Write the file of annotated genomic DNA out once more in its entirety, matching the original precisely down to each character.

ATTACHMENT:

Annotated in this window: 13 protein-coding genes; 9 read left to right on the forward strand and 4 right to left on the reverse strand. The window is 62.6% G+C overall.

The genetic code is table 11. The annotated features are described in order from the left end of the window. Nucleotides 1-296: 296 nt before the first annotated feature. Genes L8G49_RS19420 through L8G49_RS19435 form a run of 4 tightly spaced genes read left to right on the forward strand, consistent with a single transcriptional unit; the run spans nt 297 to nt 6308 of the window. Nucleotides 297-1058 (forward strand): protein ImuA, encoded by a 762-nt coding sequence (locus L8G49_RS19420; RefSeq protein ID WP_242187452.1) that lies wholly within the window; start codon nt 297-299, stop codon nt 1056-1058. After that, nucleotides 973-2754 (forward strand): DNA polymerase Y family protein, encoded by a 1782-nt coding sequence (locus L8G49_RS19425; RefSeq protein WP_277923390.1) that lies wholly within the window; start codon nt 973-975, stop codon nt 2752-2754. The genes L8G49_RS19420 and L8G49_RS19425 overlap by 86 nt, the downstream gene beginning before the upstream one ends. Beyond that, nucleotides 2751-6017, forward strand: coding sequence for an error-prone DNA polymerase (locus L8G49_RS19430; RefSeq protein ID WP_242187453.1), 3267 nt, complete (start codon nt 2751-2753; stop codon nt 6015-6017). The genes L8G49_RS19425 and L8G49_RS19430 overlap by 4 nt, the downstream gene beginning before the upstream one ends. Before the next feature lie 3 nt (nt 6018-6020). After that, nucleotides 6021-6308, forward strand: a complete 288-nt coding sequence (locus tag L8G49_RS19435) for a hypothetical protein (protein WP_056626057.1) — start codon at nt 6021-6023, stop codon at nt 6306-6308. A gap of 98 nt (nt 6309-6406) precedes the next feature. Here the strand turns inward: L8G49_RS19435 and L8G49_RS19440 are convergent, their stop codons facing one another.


Annotated in this window: 13 protein-coding genes; 9 read left to right on the forward strand and 4 right to left on the reverse strand. The window is 62.6% G+C overall.

The genetic code is table 11. The annotated features are described in order from the left end of the window. Nucleotides 1-296: 296 nt before the first annotated feature. Genes L8G49_RS19420 through L8G49_RS19435 form a run of 4 tightly spaced genes read left to right on the forward strand, consistent with a single transcriptional unit; the run spans nt 297 to nt 6308 of the window. Nucleotides 297-1058 (forward strand): protein ImuA, encoded by a 762-nt coding sequence (locus L8G49_RS19420; RefSeq protein ID WP_242187452.1) that lies wholly within the window; start codon nt 297-299, stop codon nt 1056-1058. After that, nucleotides 973-2754 (forward strand): DNA polymerase Y family protein, encoded by a 1782-nt coding sequence (locus L8G49_RS19425; RefSeq protein WP_277923390.1) that lies wholly within the window; start codon nt 973-975, stop codon nt 2752-2754. The genes L8G49_RS19420 and L8G49_RS19425 overlap by 86 nt, the downstream gene beginning before the upstream one ends. Beyond that, nucleotides 2751-6017, forward strand: coding sequence for an error-prone DNA polymerase (locus L8G49_RS19430; RefSeq protein ID WP_242187453.1), 3267 nt, complete (start codon nt 2751-2753; stop codon nt 6015-6017). The genes L8G49_RS19425 and L8G49_RS19430 overlap by 4 nt, the downstream gene beginning before the upstream one ends. Before the next feature lie 3 nt (nt 6018-6020). After that, nucleotides 6021-6308, forward strand: a complete 288-nt coding sequence (locus tag L8G49_RS19435) for a hypothetical protein (protein WP_056626057.1) — start codon at nt 6021-6023, stop codon at nt 6306-6308. A gap of 98 nt (nt 6309-6406) precedes the next feature. Here the strand turns inward: L8G49_RS19435 and L8G49_RS19440 are convergent, their stop codons facing one another.